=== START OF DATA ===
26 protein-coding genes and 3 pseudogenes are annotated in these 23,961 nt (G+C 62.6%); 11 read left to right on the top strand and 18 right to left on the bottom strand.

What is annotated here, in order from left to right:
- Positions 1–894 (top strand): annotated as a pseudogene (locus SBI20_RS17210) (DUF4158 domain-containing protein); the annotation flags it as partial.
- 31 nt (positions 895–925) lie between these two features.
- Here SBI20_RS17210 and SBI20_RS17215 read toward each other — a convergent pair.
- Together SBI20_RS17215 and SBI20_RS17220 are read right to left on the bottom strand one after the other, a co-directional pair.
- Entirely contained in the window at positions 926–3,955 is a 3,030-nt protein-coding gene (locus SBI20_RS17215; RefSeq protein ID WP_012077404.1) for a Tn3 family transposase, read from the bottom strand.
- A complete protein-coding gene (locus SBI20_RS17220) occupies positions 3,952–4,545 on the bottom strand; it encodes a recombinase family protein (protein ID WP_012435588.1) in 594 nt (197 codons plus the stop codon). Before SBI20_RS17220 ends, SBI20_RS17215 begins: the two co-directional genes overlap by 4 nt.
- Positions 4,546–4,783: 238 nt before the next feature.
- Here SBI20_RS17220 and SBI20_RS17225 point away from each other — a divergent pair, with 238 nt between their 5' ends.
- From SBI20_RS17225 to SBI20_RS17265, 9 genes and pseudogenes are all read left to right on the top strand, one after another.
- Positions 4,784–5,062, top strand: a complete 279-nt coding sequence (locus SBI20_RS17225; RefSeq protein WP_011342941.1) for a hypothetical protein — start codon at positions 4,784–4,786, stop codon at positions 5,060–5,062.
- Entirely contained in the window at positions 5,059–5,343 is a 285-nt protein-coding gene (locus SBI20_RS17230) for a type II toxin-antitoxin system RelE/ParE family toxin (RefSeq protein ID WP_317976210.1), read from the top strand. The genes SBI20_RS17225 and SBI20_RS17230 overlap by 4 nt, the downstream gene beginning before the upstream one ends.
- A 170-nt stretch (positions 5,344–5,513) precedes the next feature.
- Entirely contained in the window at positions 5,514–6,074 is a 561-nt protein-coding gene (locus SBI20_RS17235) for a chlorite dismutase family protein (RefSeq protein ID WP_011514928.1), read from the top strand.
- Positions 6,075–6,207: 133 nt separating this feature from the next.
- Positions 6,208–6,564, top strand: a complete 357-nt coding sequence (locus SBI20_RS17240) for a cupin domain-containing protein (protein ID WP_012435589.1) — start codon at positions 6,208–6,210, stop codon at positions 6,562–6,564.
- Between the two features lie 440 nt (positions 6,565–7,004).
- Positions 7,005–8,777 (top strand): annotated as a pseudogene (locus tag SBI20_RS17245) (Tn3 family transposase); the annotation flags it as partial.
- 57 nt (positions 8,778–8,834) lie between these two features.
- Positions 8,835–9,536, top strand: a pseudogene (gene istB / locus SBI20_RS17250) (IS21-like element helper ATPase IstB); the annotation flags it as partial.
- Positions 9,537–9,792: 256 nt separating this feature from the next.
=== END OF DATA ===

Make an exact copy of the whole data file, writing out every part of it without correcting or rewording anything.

26 protein-coding genes and 3 pseudogenes are annotated in these 23,961 nt (G+C 62.6%); 11 read left to right on the top strand and 18 right to left on the bottom strand.

What is annotated here, in order from left to right:
- Positions 1–894 (top strand): annotated as a pseudogene (locus SBI20_RS17210) (DUF4158 domain-containing protein); the annotation flags it as partial.
- 31 nt (positions 895–925) lie between these two features.
- Here SBI20_RS17210 and SBI20_RS17215 read toward each other — a convergent pair.
- Together SBI20_RS17215 and SBI20_RS17220 are read right to left on the bottom strand one after the other, a co-directional pair.
- Entirely contained in the window at positions 926–3,955 is a 3,030-nt protein-coding gene (locus SBI20_RS17215; RefSeq protein ID WP_012077404.1) for a Tn3 family transposase, read from the bottom strand.
- A complete protein-coding gene (locus SBI20_RS17220) occupies positions 3,952–4,545 on the bottom strand; it encodes a recombinase family protein (protein ID WP_012435588.1) in 594 nt (197 codons plus the stop codon). Before SBI20_RS17220 ends, SBI20_RS17215 begins: the two co-directional genes overlap by 4 nt.
- Positions 4,546–4,783: 238 nt before the next feature.
- Here SBI20_RS17220 and SBI20_RS17225 point away from each other — a divergent pair, with 238 nt between their 5' ends.
- From SBI20_RS17225 to SBI20_RS17265, 9 genes and pseudogenes are all read left to right on the top strand, one after another.
- Positions 4,784–5,062, top strand: a complete 279-nt coding sequence (locus SBI20_RS17225; RefSeq protein WP_011342941.1) for a hypothetical protein — start codon at positions 4,784–4,786, stop codon at positions 5,060–5,062.
- Entirely contained in the window at positions 5,059–5,343 is a 285-nt protein-coding gene (locus SBI20_RS17230) for a type II toxin-antitoxin system RelE/ParE family toxin (RefSeq protein ID WP_317976210.1), read from the top strand. The genes SBI20_RS17225 and SBI20_RS17230 overlap by 4 nt, the downstream gene beginning before the upstream one ends.
- A 170-nt stretch (positions 5,344–5,513) precedes the next feature.
- Entirely contained in the window at positions 5,514–6,074 is a 561-nt protein-coding gene (locus SBI20_RS17235) for a chlorite dismutase family protein (RefSeq protein ID WP_011514928.1), read from the top strand.
- Positions 6,075–6,207: 133 nt separating this feature from the next.
- Positions 6,208–6,564, top strand: a complete 357-nt coding sequence (locus SBI20_RS17240) for a cupin domain-containing protein (protein ID WP_012435589.1) — start codon at positions 6,208–6,210, stop codon at positions 6,562–6,564.
- Between the two features lie 440 nt (positions 6,565–7,004).
- Positions 7,005–8,777 (top strand): annotated as a pseudogene (locus tag SBI20_RS17245) (Tn3 family transposase); the annotation flags it as partial.
- 57 nt (positions 8,778–8,834) lie between these two features.
- Positions 8,835–9,536, top strand: a pseudogene (gene istB / locus SBI20_RS17250) (IS21-like element helper ATPase IstB); the annotation flags it as partial.
- Positions 9,537–9,792: 256 nt separating this feature from the next.